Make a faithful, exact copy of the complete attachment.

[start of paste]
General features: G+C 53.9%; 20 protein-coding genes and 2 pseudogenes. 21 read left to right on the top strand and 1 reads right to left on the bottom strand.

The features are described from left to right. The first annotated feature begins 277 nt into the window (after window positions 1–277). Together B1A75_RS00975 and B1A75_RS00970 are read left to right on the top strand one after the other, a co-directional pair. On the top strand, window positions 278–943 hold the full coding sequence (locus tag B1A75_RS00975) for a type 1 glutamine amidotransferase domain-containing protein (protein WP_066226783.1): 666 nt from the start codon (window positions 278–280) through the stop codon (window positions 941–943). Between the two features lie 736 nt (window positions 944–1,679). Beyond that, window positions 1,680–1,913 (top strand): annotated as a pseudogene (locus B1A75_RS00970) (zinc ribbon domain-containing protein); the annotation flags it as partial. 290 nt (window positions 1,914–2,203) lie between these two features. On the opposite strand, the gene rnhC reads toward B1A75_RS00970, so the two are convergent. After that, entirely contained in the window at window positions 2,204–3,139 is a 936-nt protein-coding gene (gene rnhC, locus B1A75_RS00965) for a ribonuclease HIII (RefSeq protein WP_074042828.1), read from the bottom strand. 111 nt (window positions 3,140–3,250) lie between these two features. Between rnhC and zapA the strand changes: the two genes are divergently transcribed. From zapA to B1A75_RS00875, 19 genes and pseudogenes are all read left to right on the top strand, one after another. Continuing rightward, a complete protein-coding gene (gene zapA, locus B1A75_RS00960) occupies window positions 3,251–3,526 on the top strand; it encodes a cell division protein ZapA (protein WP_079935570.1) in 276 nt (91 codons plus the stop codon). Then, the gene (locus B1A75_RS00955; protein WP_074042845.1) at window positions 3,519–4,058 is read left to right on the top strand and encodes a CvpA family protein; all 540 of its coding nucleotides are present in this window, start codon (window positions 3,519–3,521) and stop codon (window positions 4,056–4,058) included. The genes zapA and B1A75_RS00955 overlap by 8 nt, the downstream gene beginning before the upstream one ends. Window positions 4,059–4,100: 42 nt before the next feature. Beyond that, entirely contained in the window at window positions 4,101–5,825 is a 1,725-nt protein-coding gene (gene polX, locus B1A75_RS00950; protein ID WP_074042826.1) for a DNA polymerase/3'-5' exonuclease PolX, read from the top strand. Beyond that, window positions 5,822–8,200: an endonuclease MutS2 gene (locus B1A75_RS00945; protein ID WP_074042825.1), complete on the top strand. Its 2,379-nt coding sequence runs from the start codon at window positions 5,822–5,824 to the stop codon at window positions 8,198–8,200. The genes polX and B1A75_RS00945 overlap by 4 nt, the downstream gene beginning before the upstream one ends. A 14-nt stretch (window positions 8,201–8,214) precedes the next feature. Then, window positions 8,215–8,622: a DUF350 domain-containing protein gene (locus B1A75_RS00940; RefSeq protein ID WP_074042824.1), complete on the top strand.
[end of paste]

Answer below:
General features: G+C 53.9%; 20 protein-coding genes and 2 pseudogenes. 21 read left to right on the top strand and 1 reads right to left on the bottom strand.

The features are described from left to right. The first annotated feature begins 277 nt into the window (after window positions 1–277). Together B1A75_RS00975 and B1A75_RS00970 are read left to right on the top strand one after the other, a co-directional pair. On the top strand, window positions 278–943 hold the full coding sequence (locus tag B1A75_RS00975) for a type 1 glutamine amidotransferase domain-containing protein (protein WP_066226783.1): 666 nt from the start codon (window positions 278–280) through the stop codon (window positions 941–943). Between the two features lie 736 nt (window positions 944–1,679). Beyond that, window positions 1,680–1,913 (top strand): annotated as a pseudogene (locus B1A75_RS00970) (zinc ribbon domain-containing protein); the annotation flags it as partial. 290 nt (window positions 1,914–2,203) lie between these two features. On the opposite strand, the gene rnhC reads toward B1A75_RS00970, so the two are convergent. After that, entirely contained in the window at window positions 2,204–3,139 is a 936-nt protein-coding gene (gene rnhC, locus B1A75_RS00965) for a ribonuclease HIII (RefSeq protein WP_074042828.1), read from the bottom strand. 111 nt (window positions 3,140–3,250) lie between these two features. Between rnhC and zapA the strand changes: the two genes are divergently transcribed. From zapA to B1A75_RS00875, 19 genes and pseudogenes are all read left to right on the top strand, one after another. Continuing rightward, a complete protein-coding gene (gene zapA, locus B1A75_RS00960) occupies window positions 3,251–3,526 on the top strand; it encodes a cell division protein ZapA (protein WP_079935570.1) in 276 nt (91 codons plus the stop codon). Then, the gene (locus B1A75_RS00955; protein WP_074042845.1) at window positions 3,519–4,058 is read left to right on the top strand and encodes a CvpA family protein; all 540 of its coding nucleotides are present in this window, start codon (window positions 3,519–3,521) and stop codon (window positions 4,056–4,058) included. The genes zapA and B1A75_RS00955 overlap by 8 nt, the downstream gene beginning before the upstream one ends. Window positions 4,059–4,100: 42 nt before the next feature. Beyond that, entirely contained in the window at window positions 4,101–5,825 is a 1,725-nt protein-coding gene (gene polX, locus B1A75_RS00950; protein ID WP_074042826.1) for a DNA polymerase/3'-5' exonuclease PolX, read from the top strand. Beyond that, window positions 5,822–8,200: an endonuclease MutS2 gene (locus B1A75_RS00945; protein ID WP_074042825.1), complete on the top strand. Its 2,379-nt coding sequence runs from the start codon at window positions 5,822–5,824 to the stop codon at window positions 8,198–8,200. The genes polX and B1A75_RS00945 overlap by 4 nt, the downstream gene beginning before the upstream one ends. A 14-nt stretch (window positions 8,201–8,214) precedes the next feature. Then, window positions 8,215–8,622: a DUF350 domain-containing protein gene (locus B1A75_RS00940; RefSeq protein ID WP_074042824.1), complete on the top strand.